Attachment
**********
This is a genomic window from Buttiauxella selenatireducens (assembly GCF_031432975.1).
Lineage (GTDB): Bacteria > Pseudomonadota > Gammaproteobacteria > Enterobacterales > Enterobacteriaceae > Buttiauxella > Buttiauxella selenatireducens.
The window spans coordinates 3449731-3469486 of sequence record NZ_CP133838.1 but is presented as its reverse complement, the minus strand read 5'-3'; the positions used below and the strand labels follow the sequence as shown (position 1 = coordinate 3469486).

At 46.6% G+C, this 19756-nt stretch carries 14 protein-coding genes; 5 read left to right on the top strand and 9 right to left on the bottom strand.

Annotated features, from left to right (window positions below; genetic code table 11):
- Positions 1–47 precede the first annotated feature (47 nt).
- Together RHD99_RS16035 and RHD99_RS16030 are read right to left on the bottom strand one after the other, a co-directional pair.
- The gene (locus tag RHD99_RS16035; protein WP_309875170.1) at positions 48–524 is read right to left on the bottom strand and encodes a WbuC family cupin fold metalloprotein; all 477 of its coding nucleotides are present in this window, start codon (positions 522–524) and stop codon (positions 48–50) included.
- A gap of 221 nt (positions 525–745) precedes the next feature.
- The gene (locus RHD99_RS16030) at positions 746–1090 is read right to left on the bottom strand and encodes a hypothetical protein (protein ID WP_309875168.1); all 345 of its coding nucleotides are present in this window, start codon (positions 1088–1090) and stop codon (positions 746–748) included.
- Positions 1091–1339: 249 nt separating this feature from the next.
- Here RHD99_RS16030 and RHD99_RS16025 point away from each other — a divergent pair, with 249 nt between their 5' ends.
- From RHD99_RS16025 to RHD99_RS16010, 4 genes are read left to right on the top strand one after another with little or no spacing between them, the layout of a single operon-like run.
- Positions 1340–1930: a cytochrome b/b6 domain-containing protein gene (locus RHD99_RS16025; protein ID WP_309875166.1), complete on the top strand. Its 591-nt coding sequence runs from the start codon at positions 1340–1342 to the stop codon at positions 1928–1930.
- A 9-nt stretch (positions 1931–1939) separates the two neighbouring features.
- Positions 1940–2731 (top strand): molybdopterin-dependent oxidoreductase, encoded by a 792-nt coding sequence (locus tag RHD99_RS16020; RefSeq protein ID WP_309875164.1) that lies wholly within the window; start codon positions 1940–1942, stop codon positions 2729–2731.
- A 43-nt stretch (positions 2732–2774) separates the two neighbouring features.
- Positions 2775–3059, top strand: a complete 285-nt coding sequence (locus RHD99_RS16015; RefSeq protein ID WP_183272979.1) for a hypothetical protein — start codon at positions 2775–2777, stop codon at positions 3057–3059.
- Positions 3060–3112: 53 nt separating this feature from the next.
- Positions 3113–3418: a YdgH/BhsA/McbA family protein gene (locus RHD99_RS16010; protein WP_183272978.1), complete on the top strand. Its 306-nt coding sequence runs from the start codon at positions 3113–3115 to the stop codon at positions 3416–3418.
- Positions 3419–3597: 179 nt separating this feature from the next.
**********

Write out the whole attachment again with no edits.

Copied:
This is a genomic window from Buttiauxella selenatireducens (assembly GCF_031432975.1).
Lineage (GTDB): Bacteria > Pseudomonadota > Gammaproteobacteria > Enterobacterales > Enterobacteriaceae > Buttiauxella > Buttiauxella selenatireducens.
The window spans coordinates 3449731-3469486 of sequence record NZ_CP133838.1 but is presented as its reverse complement, the minus strand read 5'-3'; the positions used below and the strand labels follow the sequence as shown (position 1 = coordinate 3469486).

At 46.6% G+C, this 19756-nt stretch carries 14 protein-coding genes; 5 read left to right on the top strand and 9 right to left on the bottom strand.

Annotated features, from left to right (window positions below; genetic code table 11):
- Positions 1–47 precede the first annotated feature (47 nt).
- Together RHD99_RS16035 and RHD99_RS16030 are read right to left on the bottom strand one after the other, a co-directional pair.
- The gene (locus tag RHD99_RS16035; protein WP_309875170.1) at positions 48–524 is read right to left on the bottom strand and encodes a WbuC family cupin fold metalloprotein; all 477 of its coding nucleotides are present in this window, start codon (positions 522–524) and stop codon (positions 48–50) included.
- A gap of 221 nt (positions 525–745) precedes the next feature.
- The gene (locus RHD99_RS16030) at positions 746–1090 is read right to left on the bottom strand and encodes a hypothetical protein (protein ID WP_309875168.1); all 345 of its coding nucleotides are present in this window, start codon (positions 1088–1090) and stop codon (positions 746–748) included.
- Positions 1091–1339: 249 nt separating this feature from the next.
- Here RHD99_RS16030 and RHD99_RS16025 point away from each other — a divergent pair, with 249 nt between their 5' ends.
- From RHD99_RS16025 to RHD99_RS16010, 4 genes are read left to right on the top strand one after another with little or no spacing between them, the layout of a single operon-like run.
- Positions 1340–1930: a cytochrome b/b6 domain-containing protein gene (locus RHD99_RS16025; protein ID WP_309875166.1), complete on the top strand. Its 591-nt coding sequence runs from the start codon at positions 1340–1342 to the stop codon at positions 1928–1930.
- A 9-nt stretch (positions 1931–1939) separates the two neighbouring features.
- Positions 1940–2731 (top strand): molybdopterin-dependent oxidoreductase, encoded by a 792-nt coding sequence (locus tag RHD99_RS16020; RefSeq protein ID WP_309875164.1) that lies wholly within the window; start codon positions 1940–1942, stop codon positions 2729–2731.
- A 43-nt stretch (positions 2732–2774) separates the two neighbouring features.
- Positions 2775–3059, top strand: a complete 285-nt coding sequence (locus RHD99_RS16015; RefSeq protein ID WP_183272979.1) for a hypothetical protein — start codon at positions 2775–2777, stop codon at positions 3057–3059.
- Positions 3060–3112: 53 nt separating this feature from the next.
- Positions 3113–3418: a YdgH/BhsA/McbA family protein gene (locus RHD99_RS16010; protein WP_183272978.1), complete on the top strand. Its 306-nt coding sequence runs from the start codon at positions 3113–3115 to the stop codon at positions 3416–3418.
- Positions 3419–3597: 179 nt separating this feature from the next.